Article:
The country’s largest labor group yesterday questioned the equity stakes of the Government Service Insurance System (GSIS) in at least three Indonesian banks, which should have been invested in the country.
The Trade Union Congress of the Philippines (TUCP) also cited the pension fund’s acquisition of shares in the fifth-largest US bank.
“We have nothing against Indonesian banks. But if this is the case – that the GSIS is investing in the banks of our next-door neighbor, then it should have just invested here at home and could have helped further build up our own banks and the local stock market,” TUCP secretary-general and former senator Ernesto Herrera said.
He said the GSIS investment in Indonesian banks could be due to the bias of its foreign fund manager, ING Investment Management, a unit of the Dutch global financial services giant ING Groep NV. A group of Dutch corporations once ruled Indonesia, which was part of the Dutch empire for almost 350 years.
ING and France’s Credit Agricole Asset Management Ltd. manage the GSIS’s P26.54-billion ($565 million at P47 to $1) Global Investment Program (GIP) portfolio.
The GSIS listed a total of P4.13-billion worth of investments in “global equities” or the common stocks of 123 foreign firms, including 26 banks and financial institutions.
It reported owning shares in three Indonesian lenders – Bank International Indonesia, Bank Negara, and Bank Rakyat.
Herrera named the GIP’s stock investment in Minneapolis, Minnesota-based US Bancorp (USB), the fifth-largest American bank.
He said USB used to be one of the biggest creditors to the Philippines, and probably still has current loans with the state-run National Power Corp.
Like JP Morgan Chase & Co., USB has been largely unaffected by the global financial turmoil because of its limited sub-prime debt exposure.
The world’s wealthiest man, Warren Buffett, has also been building up his equity stake in USB.
USB’s stock has outperformed those of Citigroup Inc., Bank of America Corp., and Fifth Third Bancorp, three other American lenders in which the GSIS also owns stock.
Financial analysts also expect Buffett to persuade the Goldman Sachs Group Inc., where he also has a stake, to eventually acquire USB at a premium.
After the collapse of the Bear Stearns Companies Inc. and Lehman Brothers Holdings Inc., the two remaining large US investment banks – Goldman Sachs and Morgan Stanley – converted themselves into full-fledged deposit-taking banks to enjoy access to US government liquidity channels.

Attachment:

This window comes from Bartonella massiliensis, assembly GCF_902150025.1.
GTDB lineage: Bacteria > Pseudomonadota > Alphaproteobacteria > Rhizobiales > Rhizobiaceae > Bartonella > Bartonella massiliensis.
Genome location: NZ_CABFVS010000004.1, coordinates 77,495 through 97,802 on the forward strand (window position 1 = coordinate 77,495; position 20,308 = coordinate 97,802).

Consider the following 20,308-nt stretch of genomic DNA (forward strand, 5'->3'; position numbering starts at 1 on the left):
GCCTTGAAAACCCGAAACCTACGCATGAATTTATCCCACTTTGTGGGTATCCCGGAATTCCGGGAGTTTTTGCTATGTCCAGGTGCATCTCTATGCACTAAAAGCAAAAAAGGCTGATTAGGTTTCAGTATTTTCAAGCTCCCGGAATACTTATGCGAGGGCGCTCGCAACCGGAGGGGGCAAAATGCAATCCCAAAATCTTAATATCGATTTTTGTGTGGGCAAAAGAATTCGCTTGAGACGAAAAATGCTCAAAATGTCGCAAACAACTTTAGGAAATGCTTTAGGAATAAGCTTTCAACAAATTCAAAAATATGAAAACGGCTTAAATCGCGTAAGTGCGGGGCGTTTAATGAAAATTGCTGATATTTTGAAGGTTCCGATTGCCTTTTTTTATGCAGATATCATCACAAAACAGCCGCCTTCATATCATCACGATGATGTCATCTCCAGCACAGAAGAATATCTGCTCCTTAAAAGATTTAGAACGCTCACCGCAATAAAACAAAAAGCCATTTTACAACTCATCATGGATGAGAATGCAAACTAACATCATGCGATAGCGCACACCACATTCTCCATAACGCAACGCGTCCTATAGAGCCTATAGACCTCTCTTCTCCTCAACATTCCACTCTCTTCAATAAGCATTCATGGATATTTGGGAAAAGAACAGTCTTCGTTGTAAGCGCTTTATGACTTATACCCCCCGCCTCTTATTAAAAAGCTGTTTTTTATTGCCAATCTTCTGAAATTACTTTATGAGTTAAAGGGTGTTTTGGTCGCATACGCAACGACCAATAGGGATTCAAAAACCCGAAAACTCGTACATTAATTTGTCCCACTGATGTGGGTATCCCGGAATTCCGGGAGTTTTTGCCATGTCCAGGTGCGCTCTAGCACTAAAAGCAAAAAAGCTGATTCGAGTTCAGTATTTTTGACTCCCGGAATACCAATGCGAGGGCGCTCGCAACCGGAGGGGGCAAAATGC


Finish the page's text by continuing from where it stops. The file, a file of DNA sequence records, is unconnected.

The Bank of America is acquiring the third surviving large US investment bank, Merrill Lynch & Co. Inc.
The GSIS also reported stock investments in Spain’s Banco Santander, France’s BNP Paribas, Italy’s Intesa San Paolo and UniCredit Group, Ireland’s Allied Irish Bank and Irish Life and Permanent PLC, Denmark’s Danske Bank;
Sweden’s ForeningsSparbanken AB, Britain’s Cattles PLC and Aviva PLC, Israel’s Bank Hapoalim, and Singapore’s DBS Group Holdings Ltd. and United Overseas Bank, among other financial firms.
The GSIS’s P4.13-billion investment in “global equities” accounts for 15 percent of its GIP.
Meanwhile, the TUCP said the planned nationalization of US and UK banks will hurt the investments of the GSIS.
Herrera said the plan of the governments of the US and the UK to acquire large equity stakes in their respective banks “does not bode well with GSIS investments in the common stocks of foreign lenders.”
“This will definitely dilute the foreign bank stocks held by the GSIS. The banks will have to issue new shares to the US and UK governments in exchange for large amounts of fresh capital,” he noted.
Herrera claimed as a result of this, “there will be far greater supply of bank shares. And the more the supply, the greater the downward pressure on bank stock prices for an extended period.”
Last Friday, Treasury Secretary Henry Paulson said the US government intends to buy an ownership stake in a broad array of American banks for the first time since the Great Depression.
Earlier, Britain had announced that it would pour cash into its troubled banks in exchange for stakes in them – a partial nationalization.
“While this initiative will save US and UK banks from outright collapse, it will be achieved at the expense of common shareholders such as the GSIS,” Herrera said. – Mayen Jaymalin, Sheila Crisostomo